- 9% prefer a slow speed
As for the most commonly reported amounts of pressure, we found that:
- 39% prefer a mixture of different amounts of pressure
- 33% prefer medium pressure
- 17% prefer firm pressure
- 12% prefer light pressure
We encourage you to use this data to inform your own explorations. We all get stuck in sexual ruts from time to time. We find something that works for us and stick with it, because well, it works. But just because there’s one type of stimulation that works for you doesn’t mean that’s the only one. Keep exploring and experimenting! Who knows, there might be a form of stimulation that surprises you.
Whether you’re experimenting with a partner or during solo play, adding adult toys into the mix can spice things up even more. Especially hands-free toys such as Osé, which is designed to feel like human fingers, mouth, and tongue. While Osé is most well known for helping people experience blended orgasms, it can also be used to stimulate the clitoris alone. There are a few ways to do this. You can bend the flexible G-spot massager out of the way while keeping the clitoral stimulator in place. Additionally, it’s possible to turn off the G-spot stimulation and only use the clitoral stimulation settings. Adult toys such as Osé can help you discover more about your body and your preferences, enhancing your own experience and making it easier to articulate them to a partner. It might take a bit to find exactly what you enjoy, but when you find something that feels great, keep going! Your body will reward you.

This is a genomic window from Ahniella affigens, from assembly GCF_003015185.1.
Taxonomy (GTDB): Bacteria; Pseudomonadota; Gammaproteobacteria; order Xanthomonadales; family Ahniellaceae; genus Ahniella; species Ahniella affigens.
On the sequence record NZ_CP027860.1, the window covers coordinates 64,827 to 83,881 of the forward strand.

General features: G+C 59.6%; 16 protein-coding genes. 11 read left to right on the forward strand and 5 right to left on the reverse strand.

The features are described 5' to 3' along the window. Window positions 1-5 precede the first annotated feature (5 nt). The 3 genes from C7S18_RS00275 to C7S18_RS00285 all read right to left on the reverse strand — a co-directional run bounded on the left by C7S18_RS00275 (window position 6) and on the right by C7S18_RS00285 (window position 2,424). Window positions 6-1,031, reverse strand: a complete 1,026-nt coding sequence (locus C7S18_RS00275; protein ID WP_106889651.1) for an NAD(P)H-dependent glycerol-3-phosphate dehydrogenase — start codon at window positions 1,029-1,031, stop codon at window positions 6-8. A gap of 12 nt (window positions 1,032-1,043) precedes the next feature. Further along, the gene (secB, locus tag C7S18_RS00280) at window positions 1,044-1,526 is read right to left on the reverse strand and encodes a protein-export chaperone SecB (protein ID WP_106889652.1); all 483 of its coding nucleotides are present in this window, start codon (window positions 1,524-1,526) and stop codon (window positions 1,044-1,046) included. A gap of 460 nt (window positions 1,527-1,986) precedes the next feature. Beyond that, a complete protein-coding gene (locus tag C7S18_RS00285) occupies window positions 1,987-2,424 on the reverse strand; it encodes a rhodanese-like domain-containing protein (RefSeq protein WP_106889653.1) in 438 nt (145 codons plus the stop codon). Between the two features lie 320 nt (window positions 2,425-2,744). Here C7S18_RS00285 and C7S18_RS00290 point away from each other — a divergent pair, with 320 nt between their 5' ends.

Benefits of Orgasms
These powerful orgasms not only feel fantastic, but they actually have some health benefits. Quite a few hormones are released during an orgasm, including oxytocin, dopamine, and endorphins. Oxytocin and endorphins, which help lower cortisol levels, are natural stress relievers. This reduction in stress can help you sleep better and reduce inflammation in the skin, making for a clearer appearance. Dopamine and endorphins, two of the “happy hormones” are natural mood boosters and help you relax. You might also experience pain relief due to the increased levels of endorphins in your system; endorphins are a natural pain reliever.
Now that we’ve covered the how and why of clitoral orgasms, you might be wondering what they actually feel like.
La Petite Mort
Orgasms are sometimes euphemistically called “The Little Death”. Technically this refers to the period immediately following an orgasm, when your body is recovering from the physiologically demanding event it just experienced.
Clitoral orgasms are characterized by rapid contraction and release of the uterine and vaginal muscles and can last anywhere from 10-30 seconds. These contractions can happen as rapidly as one per second. During orgasm, your heart rate increases as does your blood pressure, which is why your skin may flush.
Many women report clitoral orgasms being fairly localized to the pelvic region and any referred sensations (sensations that are felt elsewhere than the originating source), to be on the surface of the skin. Heightened sensitivity of the entire body and “aftershocks” are also common immediately following a clitoral orgasm.
And there you have it—the clitoral orgasm. Giving some extra attention to the clitoris, which developed solely to give us pleasure, can be a gamechanger. While clitoral orgasms are the most commonly reported type of orgasm, there are others! You can learn more about the other types of orgasms, such as the Blended and G-spot orgasms, by reading our health guide.